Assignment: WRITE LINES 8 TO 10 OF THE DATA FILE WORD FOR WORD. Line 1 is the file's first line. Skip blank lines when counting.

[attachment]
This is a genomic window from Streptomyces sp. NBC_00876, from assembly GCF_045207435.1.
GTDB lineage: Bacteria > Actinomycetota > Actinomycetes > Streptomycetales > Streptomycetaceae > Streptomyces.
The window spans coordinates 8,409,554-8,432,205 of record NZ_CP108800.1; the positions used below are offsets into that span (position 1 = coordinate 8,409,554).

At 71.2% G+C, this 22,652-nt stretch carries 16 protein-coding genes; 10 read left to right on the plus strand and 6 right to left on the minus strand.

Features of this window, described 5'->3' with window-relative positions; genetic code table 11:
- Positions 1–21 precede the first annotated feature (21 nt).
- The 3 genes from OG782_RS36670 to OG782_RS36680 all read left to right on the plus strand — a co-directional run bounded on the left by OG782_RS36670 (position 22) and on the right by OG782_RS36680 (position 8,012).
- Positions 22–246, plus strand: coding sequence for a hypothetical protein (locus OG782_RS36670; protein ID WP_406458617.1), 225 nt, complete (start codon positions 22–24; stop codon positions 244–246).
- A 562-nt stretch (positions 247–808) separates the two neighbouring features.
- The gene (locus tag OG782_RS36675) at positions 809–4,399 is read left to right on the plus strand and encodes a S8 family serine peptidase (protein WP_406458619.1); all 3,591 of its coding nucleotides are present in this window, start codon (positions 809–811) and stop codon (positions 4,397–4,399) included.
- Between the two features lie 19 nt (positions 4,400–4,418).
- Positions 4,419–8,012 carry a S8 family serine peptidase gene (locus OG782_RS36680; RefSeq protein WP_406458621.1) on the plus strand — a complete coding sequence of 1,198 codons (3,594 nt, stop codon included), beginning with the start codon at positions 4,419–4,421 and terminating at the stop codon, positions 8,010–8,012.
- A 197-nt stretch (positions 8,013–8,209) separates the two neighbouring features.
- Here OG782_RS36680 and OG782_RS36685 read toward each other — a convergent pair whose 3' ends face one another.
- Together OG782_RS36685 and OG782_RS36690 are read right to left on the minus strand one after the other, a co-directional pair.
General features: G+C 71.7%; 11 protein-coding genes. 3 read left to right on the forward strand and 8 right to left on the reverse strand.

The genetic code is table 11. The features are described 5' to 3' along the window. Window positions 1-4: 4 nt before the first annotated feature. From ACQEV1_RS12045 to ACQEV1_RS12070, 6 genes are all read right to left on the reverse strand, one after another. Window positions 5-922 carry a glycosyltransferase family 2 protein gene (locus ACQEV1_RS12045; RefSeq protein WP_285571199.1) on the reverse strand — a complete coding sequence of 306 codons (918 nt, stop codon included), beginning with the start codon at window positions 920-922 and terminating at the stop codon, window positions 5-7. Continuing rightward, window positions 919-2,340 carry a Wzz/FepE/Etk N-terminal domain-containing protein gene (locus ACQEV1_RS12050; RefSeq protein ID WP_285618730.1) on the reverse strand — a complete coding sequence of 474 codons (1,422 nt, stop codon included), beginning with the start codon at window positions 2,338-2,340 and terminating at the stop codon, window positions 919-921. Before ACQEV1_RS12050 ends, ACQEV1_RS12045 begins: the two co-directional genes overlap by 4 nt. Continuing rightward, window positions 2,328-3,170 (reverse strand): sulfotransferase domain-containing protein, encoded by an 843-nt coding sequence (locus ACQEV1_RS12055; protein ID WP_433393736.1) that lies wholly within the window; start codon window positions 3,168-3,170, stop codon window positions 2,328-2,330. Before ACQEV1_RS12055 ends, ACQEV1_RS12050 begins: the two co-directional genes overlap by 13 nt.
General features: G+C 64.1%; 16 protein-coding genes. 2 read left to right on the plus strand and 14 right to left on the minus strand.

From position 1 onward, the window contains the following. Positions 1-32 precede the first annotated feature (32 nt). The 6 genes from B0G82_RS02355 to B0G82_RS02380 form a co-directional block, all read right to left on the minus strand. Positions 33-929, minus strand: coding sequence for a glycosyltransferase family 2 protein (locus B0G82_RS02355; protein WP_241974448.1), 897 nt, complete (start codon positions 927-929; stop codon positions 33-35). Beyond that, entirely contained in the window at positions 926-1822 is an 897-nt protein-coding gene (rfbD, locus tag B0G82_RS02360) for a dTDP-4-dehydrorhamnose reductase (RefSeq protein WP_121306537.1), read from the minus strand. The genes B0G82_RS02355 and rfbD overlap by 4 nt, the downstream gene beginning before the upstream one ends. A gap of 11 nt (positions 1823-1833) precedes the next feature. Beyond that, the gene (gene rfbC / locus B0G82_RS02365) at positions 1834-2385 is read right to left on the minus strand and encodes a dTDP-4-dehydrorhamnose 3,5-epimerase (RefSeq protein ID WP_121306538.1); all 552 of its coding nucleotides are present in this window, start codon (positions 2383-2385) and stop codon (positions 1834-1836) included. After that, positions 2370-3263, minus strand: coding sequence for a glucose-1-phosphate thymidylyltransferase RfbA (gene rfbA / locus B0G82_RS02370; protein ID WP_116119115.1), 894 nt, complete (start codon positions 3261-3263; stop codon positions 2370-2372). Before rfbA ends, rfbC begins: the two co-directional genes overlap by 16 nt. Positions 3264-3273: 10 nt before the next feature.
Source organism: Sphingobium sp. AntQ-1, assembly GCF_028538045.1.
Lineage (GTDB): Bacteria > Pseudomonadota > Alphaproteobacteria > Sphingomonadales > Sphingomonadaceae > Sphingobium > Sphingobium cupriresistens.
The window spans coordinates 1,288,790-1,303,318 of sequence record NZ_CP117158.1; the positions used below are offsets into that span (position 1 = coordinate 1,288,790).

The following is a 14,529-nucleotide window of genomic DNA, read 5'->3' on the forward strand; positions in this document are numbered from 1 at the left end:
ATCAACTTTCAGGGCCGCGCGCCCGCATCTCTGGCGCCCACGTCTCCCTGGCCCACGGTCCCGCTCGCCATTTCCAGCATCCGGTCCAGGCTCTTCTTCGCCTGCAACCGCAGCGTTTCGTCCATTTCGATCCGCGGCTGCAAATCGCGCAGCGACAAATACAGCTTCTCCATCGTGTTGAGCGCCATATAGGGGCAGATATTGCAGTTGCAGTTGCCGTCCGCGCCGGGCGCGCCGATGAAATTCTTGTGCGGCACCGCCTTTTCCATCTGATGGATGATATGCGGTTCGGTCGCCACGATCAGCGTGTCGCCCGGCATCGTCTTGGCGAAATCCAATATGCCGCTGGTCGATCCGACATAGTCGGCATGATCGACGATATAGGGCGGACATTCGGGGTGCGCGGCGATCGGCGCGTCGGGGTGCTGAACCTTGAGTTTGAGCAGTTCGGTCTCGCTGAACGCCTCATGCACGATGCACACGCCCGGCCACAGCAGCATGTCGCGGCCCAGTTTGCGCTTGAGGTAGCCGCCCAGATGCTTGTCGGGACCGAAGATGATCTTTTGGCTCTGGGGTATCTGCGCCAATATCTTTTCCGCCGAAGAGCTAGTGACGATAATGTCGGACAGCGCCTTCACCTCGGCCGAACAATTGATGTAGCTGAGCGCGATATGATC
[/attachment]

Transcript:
- Positions 22–246, plus strand: coding sequence for a hypothetical protein (locus OG782_RS36670; protein ID WP_406458617.1), 225 nt, complete (start codon positions 22–24; stop codon positions 244–246).
- A 562-nt stretch (positions 247–808) separates the two neighbouring features.
- The gene (locus tag OG782_RS36675) at positions 809–4,399 is read left to right on the plus strand and encodes a S8 family serine peptidase (protein WP_406458619.1); all 3,591 of its coding nucleotides are present in this window, start codon (positions 809–811) and stop codon (positions 4,397–4,399) included.